Monday, June 2, 2008

[video games] The whole MMORPG quest paradigm is kind of broken

quest NPC from Age of ConanRight, so Age of Conan has sucked me back into playing a more-pig again, and while there's definitely a lot of cool stuff going on with it, elements of the usual MMORPG formula that it improves or fixes, it's also doing a lot to remind me just how wrongheaded a lot of that formula really is. I've got a whole list of complaints with MMORPGs, but the biggest one is probably this: Developers are still creating quests and quest systems as if they were for single player games.

I'd assume that everybody knows what I mean by this, but there is compelling evidence that I'm the only one who actually cares, so I'll spell it out for those who don't let stuff like this bug them: Questgiver NPC Guy stands out in the middle of the town square, staying in exactly the same spot throughout all the years of the game's life cycle, endlessly telling any player characters of a certain level range about how he lost his lucky hat in the haunted forest, and would they go get it back for him? Questgiver Guy remains in that spot, collecting the lucky hats which are delivered, night and day, by an endless stream of PCs, giving each of them a fairly item (or a choice of a few items) which he has no particular reason to possess. And still he stands there, eternally hatless, eternally begging for aid from the hordes of appropriately-leveled PCs.

So, naturally, if any two player characters of similar level were to share stories of their past adventures, they'd usually find their pasts to be remarkably similar, differing only in the exact order in which they did their favors for various Questgiver Guys. Worse, in a lot of games, this means often that a player won't be able to find the goblin who stole the lucky hat because some other player has already killed it. Instead, they have to wait for the goblin (and the hat) to respawn in order to kill it all over again.

I think the tremendous popularity of these games is compelling evidence that other people don't really let implied absurdities like this bother them, but seriously, they drive me fuckin nuts.

So what kind of alternative am I looking for? Yeah, that's a tougher question. Personally, I don't think I'm so enamored of cute banter and deep dialog trees that I'd mind randomly-generated NPCs giving out randomly-generated quests along these lines:

I'm [FIRSTNAME] [LASTNAME], the [OCCUPATION] here in [TOWN]. I was attacked by [MONSTER]s over in [LOCATION], and they took my [ADJECTIVE] [OBJECT]. Could you get it back for me? I'd go after it myself, but [WEAKEXCUSE].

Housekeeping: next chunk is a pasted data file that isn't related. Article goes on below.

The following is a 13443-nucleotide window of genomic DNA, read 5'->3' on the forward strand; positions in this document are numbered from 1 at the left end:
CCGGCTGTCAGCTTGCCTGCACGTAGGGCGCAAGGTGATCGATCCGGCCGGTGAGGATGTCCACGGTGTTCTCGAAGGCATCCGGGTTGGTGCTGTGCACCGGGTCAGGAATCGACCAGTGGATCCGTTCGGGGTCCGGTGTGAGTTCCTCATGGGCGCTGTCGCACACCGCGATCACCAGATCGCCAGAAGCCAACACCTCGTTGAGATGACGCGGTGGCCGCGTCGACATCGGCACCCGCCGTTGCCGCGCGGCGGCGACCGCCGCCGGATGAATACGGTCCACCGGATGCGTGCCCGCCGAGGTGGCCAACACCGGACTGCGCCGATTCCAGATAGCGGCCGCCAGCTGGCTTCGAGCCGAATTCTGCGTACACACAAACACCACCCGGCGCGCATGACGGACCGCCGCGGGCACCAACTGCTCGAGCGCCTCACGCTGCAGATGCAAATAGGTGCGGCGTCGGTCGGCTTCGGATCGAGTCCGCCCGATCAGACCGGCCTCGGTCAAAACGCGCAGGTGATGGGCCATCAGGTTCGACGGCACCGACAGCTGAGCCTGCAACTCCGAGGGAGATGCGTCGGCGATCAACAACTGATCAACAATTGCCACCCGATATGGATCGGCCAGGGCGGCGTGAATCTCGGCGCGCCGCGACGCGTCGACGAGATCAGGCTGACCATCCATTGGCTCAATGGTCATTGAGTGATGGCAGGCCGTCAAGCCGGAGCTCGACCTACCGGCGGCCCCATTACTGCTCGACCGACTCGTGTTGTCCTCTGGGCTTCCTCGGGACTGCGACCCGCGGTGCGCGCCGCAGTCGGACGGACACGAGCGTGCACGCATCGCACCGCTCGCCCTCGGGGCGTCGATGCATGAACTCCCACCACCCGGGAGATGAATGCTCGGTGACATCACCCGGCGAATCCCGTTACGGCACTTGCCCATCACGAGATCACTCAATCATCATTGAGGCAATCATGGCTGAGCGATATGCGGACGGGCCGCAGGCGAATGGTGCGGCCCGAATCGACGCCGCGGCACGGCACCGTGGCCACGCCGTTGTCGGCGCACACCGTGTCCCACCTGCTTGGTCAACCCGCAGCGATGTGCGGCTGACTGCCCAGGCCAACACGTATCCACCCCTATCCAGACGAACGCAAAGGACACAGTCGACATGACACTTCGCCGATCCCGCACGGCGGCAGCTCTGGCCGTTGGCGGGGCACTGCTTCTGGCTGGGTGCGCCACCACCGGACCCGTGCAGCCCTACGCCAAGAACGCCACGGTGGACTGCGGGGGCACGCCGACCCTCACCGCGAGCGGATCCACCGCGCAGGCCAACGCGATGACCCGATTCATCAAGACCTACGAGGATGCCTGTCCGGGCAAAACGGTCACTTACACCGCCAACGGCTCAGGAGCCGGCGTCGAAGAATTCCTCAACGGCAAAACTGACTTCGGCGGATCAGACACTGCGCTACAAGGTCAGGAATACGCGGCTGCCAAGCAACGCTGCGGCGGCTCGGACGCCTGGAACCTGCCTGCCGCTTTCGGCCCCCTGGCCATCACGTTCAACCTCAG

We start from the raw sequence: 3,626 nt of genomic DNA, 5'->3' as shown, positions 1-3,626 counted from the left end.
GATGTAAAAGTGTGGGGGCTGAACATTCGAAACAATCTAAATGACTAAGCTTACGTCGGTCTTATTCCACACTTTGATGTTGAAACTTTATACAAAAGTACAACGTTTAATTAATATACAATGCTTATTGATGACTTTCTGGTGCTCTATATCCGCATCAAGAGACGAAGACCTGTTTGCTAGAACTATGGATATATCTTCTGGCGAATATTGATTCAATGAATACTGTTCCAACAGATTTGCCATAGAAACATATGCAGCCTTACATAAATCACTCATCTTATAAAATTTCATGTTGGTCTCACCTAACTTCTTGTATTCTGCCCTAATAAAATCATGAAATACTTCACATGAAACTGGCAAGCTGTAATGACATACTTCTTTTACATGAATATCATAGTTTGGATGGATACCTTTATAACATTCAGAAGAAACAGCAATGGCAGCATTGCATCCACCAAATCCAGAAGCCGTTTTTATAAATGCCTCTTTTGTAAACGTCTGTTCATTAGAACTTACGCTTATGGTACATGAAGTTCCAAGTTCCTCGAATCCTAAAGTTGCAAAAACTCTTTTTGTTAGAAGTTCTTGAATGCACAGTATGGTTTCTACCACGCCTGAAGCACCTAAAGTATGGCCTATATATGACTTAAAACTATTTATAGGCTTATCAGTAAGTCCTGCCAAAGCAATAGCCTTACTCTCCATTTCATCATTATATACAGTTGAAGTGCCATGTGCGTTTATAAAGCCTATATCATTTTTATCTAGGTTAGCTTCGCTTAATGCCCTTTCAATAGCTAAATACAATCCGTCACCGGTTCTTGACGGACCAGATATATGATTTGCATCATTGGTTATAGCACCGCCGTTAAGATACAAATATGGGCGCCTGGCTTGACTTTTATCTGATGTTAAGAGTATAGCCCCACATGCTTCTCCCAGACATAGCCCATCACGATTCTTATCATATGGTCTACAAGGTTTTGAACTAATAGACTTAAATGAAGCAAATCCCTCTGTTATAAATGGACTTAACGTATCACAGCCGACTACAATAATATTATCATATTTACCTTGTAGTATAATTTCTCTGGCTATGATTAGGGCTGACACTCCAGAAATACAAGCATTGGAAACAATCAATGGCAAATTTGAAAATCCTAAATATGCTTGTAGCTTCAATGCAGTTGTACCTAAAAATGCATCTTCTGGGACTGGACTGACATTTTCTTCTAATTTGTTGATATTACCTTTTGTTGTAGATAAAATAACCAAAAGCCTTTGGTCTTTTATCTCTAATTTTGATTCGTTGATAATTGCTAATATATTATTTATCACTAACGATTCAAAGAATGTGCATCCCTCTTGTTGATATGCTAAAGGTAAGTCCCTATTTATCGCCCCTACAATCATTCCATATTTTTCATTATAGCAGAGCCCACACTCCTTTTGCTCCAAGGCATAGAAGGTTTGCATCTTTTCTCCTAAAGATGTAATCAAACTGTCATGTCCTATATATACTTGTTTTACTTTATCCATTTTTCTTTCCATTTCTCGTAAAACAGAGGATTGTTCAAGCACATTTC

Hell yes I would prefer that Mad Libs shit to doing the same damn quests that every other player has already done. And, to be honest, I really think that with a flexible enough modular quest/NPC system, a big list of basic quest forms (fetch, escort, scavenger hunt, etc.), and enough attention paid to creating generators that are limited to somewhat logical results, I think this could actually be really great. And the best part might be that it would be extremely easy to add new component pieces--new OCCUPATIONs, new OBJECTs, new WEAKEXCUSEs,etc.--whenever the developers can write them up. Hell, they could even include screened submissions from the players. With enough care, I honestly think that random quest system doesn't have to result in bland and nonsensical quests.

I could keep going on about this, but I think I've played backseat game designer for enough paragraphs, already.

3 comments:

Chris Lowrance said...

I've never actually played a more-pig, but I've heard people complain about this before. As much as I fucking love Elder Scrolls, I don't see how that question system works with thousands of people playing. Oh, wait, it doesn't really.

I like your idea of random Mad Libs quests. Even better in my mind would be NPCs that were actually played by paid employees of the game company, who could essentially gather up parties of PCs for custom events. That's probably way out of the real of possibility, but it sounds cool.

Matt Sheridan said...

Oh, yeah, paid GMs or whatever to run NPCs would be awesome. Especially if you couldn't immediately tell them from all the random, AI-powered NPCs, so you'd always have this incentive to actually read quest text in case it turns out to be something unique, realtime, and possibly important.

I know some MMORPGs have gone the human GM route before, but I don't think I've ever actually played any of those. Can't really say how well it's worked in the past, but I dig the idea.

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